This promissory note is secured by a Realty Mortgage bearing even date herewith. . . .

The mortgage was dated November 12, 1971. The attorney who prepared the complaint for foreclosure on behalf of American Savings in September, 1973, testified that at that time he inserted in the note the date of November 12, 1971, thereby making it due and payable on November 12, 1972. In its findings of fact and conclusions of law, the trial court found that the insertion was made without the authority of any of the defendants or of American Savings. The court further found that American Savings was authorized by an “Extension of Payment Agreement” it had submitted to Stewart Title to insert in the promissory note as the date of the first payment, “The first day of the first month following the filing of the Notice of Completion.” Inasmuch as no notice of completion had been filed prior to trial, the court concluded that American Savings was not entitled to foreclose the mortgage.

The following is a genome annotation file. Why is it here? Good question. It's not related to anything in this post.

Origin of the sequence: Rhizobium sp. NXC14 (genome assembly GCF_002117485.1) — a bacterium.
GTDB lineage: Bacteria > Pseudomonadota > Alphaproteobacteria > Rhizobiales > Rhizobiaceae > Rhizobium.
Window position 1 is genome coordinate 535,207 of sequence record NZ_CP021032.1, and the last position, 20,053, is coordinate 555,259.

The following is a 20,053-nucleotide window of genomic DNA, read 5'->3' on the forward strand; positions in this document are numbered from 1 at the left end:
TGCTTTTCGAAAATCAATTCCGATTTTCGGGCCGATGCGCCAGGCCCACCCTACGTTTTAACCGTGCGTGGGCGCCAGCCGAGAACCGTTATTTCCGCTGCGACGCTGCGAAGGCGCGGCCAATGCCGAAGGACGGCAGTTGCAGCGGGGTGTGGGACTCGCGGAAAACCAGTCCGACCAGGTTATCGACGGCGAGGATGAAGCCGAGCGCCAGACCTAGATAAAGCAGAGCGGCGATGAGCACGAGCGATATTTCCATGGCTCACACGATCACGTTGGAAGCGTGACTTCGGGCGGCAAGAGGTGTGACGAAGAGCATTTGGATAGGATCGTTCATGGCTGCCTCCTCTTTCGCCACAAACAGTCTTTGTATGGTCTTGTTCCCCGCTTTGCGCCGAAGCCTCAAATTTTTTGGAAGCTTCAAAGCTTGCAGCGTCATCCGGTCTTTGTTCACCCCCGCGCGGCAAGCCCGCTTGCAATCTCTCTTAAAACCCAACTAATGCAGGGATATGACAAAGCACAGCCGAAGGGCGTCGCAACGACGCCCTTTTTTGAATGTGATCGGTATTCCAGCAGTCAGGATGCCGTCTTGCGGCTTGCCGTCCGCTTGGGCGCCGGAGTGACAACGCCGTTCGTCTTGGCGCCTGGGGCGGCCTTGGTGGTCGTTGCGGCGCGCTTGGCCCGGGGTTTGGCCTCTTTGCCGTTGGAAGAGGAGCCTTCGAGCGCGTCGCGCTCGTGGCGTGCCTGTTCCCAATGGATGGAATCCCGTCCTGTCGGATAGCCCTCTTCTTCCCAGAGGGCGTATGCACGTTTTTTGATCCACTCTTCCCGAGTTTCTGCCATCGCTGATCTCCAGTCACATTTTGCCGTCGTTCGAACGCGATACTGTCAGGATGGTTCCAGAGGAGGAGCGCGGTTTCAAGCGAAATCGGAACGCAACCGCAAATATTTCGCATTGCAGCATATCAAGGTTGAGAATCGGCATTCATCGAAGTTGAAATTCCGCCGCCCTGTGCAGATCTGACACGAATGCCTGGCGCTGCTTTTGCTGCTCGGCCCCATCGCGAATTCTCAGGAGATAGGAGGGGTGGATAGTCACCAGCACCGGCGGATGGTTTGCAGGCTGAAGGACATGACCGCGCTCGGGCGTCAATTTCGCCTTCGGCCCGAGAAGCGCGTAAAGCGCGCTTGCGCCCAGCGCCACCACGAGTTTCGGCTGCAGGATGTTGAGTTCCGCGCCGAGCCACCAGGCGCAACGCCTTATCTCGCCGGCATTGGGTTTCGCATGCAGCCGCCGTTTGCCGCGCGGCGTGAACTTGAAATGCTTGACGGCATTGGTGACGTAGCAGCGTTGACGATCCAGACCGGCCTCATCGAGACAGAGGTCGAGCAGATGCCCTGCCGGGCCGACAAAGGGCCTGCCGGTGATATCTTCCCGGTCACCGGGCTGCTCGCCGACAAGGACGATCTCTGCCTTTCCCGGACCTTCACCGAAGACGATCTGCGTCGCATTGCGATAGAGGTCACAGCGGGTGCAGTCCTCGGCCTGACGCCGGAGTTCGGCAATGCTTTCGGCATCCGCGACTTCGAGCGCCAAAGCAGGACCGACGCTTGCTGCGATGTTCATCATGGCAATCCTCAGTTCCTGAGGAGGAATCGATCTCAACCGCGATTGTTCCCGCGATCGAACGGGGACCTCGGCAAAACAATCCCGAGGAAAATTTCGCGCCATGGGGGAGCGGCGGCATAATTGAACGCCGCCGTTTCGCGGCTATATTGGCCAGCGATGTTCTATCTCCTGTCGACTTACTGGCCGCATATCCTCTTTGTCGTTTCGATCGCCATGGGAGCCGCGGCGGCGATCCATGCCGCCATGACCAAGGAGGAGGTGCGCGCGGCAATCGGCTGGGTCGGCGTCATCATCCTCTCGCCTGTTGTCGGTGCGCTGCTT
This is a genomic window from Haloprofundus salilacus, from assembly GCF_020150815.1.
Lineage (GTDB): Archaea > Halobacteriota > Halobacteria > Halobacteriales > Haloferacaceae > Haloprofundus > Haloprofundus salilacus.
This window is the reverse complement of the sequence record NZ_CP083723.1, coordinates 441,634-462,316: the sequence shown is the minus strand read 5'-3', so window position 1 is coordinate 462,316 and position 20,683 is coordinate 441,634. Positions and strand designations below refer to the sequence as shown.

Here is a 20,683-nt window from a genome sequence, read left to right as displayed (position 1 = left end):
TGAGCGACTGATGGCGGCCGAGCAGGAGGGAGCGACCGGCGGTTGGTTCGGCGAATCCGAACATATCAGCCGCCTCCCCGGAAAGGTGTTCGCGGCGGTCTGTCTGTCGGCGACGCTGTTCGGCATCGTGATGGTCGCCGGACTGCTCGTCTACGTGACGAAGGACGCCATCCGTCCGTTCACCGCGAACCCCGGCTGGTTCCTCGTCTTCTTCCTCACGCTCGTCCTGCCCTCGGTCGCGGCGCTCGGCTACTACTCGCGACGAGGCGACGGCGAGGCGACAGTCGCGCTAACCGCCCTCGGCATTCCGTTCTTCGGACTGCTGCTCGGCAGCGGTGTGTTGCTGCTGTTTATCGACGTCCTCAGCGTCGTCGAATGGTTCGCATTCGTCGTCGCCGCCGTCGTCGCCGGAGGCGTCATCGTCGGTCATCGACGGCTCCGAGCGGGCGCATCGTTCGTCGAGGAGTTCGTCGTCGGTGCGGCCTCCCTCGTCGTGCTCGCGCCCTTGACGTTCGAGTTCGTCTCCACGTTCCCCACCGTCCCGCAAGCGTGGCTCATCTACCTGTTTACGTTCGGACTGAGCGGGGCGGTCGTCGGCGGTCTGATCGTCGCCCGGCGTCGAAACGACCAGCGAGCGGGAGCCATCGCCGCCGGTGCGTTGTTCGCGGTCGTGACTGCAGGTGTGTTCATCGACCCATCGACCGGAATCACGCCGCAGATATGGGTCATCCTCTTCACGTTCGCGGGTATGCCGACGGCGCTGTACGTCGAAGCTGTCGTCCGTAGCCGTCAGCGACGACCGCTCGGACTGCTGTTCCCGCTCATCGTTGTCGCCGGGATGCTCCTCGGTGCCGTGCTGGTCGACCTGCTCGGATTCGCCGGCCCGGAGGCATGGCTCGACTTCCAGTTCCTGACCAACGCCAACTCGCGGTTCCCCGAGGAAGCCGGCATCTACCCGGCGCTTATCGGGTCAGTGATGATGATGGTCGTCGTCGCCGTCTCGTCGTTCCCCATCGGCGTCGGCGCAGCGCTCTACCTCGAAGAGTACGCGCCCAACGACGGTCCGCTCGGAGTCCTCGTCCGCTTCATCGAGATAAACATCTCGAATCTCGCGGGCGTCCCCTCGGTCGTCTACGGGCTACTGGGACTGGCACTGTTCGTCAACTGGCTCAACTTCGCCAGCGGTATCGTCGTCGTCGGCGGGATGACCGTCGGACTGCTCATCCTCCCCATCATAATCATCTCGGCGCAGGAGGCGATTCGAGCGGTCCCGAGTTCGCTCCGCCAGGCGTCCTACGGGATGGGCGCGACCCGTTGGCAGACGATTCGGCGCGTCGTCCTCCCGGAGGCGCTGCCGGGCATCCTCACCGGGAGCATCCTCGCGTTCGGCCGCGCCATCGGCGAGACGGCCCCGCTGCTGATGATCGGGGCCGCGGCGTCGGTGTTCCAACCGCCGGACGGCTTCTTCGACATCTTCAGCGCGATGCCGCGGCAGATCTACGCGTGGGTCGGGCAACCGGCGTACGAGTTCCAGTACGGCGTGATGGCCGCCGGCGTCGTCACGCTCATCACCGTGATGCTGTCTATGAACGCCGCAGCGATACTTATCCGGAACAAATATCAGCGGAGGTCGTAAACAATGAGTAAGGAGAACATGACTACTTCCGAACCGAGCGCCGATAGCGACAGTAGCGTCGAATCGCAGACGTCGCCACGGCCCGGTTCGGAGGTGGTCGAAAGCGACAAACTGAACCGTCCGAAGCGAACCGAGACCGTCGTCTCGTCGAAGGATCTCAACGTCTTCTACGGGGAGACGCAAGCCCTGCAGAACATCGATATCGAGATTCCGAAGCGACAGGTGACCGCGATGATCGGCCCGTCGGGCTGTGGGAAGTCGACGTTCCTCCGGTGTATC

Although it was uncontroverted that the attorney was not expressly authorized by the defendants to insert in the note the date of November 12, 1971, and he did not recall being expressly authorized by American Savings to do so, that does not dispose of the issues of when payment was due and whether a default had occurred. Nor is the “Extension of Payment Agreement,” which had not been executed on behalf of American Savings, conclusive on those issues. It provides:

We authorize you to insert in said note as the date of the first payment, the 1st day of the first month following the filing of the notice of completion.
We agree to make interest payments monthly on the 1st day of each month on the funds as disbursed for the construction of a building on the above listed property. Said interest payments to be deducted from loans in process, with interest computed at the rate of 9% per annum.